@Hammer & @Richard157 - My experience with pumping FiASP, like both of you, has been very positive.

My Endo only knows as much he cares to hear, and he doesn’t seem inclined to believe that BG control with FiASP is measurably different than with Humalog.

He’s entitled to his non-diabetic opinion, which appears to be heavily biased towards “all diabetics should metabolize variants of insulin identically”.

It’s a good thing we don’t need scripts for insulin here in Canada, and I can use what’s best for me.


My endo started me on FIASP because Humalog was unpredictable, taking anywhere between 20 minutes and 2 hours to start working. The FIASP worked great, started within minutes. I took 50/50 FIASP and Humalog (2 separate injections) since the FIASP started fast but did not last as long. The 2 together were a perfect match for me. But after a month, the FIASP suddenly stopped working at all - like injecting water, no matter how much I took. So I am back to Humalog. Has anyone run into this problem with FIASP? Any solutions?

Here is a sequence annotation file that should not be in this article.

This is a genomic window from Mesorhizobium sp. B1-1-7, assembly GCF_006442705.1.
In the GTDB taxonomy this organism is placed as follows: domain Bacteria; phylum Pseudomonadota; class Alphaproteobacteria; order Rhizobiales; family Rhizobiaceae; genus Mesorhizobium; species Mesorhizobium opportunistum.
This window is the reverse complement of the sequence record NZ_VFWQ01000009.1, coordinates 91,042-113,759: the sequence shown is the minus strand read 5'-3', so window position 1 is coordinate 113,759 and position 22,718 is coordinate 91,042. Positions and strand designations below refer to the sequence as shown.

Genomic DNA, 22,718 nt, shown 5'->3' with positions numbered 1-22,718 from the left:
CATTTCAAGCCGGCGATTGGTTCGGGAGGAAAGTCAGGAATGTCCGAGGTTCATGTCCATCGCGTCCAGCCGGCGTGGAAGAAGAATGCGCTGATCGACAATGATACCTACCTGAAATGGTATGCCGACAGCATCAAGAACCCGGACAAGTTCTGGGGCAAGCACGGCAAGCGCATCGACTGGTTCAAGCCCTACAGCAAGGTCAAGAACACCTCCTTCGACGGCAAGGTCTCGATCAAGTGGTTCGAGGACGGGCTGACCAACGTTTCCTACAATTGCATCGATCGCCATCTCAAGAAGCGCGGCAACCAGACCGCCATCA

@Barry2, I have posted this in other groups, and I have read several people saying they had a good start with Fiasp, but it did not last very long. I’m hoping mine will continue working, indefinitely.

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@Barry2 If I had to guess I’d say your body developed antibodies to FiASP, effectively increasing your insulin resistance to this type of insulin.

Try taking a FiASP holiday for 4-6 weeks and then try it again


Thanks, Jim